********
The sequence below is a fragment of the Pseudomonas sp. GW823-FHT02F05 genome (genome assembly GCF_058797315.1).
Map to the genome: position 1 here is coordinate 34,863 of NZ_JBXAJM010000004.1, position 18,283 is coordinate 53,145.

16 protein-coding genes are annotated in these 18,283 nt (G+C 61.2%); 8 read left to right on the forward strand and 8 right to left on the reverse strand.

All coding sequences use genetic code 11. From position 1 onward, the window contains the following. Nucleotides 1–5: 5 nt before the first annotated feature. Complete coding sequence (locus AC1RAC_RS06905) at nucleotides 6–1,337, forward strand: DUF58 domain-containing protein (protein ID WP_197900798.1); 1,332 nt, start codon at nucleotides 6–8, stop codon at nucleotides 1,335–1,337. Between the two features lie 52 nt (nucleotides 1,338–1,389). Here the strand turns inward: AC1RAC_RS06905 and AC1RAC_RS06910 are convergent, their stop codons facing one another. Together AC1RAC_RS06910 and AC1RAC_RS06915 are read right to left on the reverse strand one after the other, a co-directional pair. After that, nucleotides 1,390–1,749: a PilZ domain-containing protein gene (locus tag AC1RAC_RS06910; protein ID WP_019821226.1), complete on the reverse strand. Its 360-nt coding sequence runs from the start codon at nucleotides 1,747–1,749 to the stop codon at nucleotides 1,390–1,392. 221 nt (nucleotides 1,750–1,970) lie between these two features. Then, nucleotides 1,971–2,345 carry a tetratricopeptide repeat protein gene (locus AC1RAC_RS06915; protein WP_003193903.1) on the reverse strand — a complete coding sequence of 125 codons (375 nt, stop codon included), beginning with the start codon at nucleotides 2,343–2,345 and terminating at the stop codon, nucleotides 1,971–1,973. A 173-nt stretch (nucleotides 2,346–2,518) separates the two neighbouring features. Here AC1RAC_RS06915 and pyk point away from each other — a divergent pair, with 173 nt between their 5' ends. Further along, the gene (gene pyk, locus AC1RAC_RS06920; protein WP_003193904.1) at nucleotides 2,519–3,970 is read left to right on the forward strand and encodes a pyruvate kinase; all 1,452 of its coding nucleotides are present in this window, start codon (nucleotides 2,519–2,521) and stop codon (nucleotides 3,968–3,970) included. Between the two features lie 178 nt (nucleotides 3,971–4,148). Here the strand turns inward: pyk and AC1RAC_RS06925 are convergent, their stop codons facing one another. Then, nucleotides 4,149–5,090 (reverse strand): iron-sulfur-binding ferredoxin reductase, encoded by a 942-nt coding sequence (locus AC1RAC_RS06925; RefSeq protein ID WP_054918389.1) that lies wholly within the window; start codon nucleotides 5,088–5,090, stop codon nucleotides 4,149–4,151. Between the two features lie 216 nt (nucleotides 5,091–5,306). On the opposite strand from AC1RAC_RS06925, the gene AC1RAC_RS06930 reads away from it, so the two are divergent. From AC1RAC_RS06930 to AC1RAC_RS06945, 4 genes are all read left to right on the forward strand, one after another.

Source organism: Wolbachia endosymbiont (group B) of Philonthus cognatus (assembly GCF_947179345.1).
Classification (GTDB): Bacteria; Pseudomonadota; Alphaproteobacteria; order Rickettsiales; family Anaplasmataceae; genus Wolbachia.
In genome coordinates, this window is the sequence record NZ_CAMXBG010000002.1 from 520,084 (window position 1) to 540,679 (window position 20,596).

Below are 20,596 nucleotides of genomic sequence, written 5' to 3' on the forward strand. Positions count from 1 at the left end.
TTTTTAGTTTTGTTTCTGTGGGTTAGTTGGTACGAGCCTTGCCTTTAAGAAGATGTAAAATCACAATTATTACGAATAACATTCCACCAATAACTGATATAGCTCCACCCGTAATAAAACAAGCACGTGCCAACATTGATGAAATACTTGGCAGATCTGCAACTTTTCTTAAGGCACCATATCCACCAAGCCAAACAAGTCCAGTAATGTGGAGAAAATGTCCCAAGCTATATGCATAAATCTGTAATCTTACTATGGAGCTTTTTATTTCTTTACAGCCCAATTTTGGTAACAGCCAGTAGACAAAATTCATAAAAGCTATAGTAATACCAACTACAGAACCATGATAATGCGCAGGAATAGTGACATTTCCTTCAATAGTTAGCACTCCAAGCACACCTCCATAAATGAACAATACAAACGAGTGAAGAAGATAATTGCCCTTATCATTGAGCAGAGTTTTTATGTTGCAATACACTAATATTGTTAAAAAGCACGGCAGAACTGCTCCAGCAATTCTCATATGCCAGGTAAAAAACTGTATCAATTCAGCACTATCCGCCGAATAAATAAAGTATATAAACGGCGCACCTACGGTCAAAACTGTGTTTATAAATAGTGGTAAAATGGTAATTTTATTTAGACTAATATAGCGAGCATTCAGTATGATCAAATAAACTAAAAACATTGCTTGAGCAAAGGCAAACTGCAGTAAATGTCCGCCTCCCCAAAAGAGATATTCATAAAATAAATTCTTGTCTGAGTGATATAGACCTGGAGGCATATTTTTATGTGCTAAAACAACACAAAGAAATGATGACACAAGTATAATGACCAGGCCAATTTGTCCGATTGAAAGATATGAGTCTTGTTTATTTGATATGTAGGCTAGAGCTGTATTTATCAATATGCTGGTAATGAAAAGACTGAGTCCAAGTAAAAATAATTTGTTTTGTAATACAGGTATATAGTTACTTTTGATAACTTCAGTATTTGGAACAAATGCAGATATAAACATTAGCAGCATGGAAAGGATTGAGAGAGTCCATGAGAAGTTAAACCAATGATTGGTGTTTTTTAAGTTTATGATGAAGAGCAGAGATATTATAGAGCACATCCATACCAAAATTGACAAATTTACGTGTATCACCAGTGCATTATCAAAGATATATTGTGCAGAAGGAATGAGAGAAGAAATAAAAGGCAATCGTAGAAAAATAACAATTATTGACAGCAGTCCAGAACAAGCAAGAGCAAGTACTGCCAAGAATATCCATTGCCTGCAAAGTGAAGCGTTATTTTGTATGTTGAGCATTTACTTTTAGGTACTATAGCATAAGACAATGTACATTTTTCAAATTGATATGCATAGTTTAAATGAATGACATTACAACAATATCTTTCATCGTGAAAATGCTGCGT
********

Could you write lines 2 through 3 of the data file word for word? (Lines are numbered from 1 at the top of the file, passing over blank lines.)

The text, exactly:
Map to the genome: position 1 here is coordinate 34,863 of NZ_JBXAJM010000004.1, position 18,283 is coordinate 53,145.

16 protein-coding genes are annotated in these 18,283 nt (G+C 61.2%); 8 read left to right on the forward strand and 8 right to left on the reverse strand.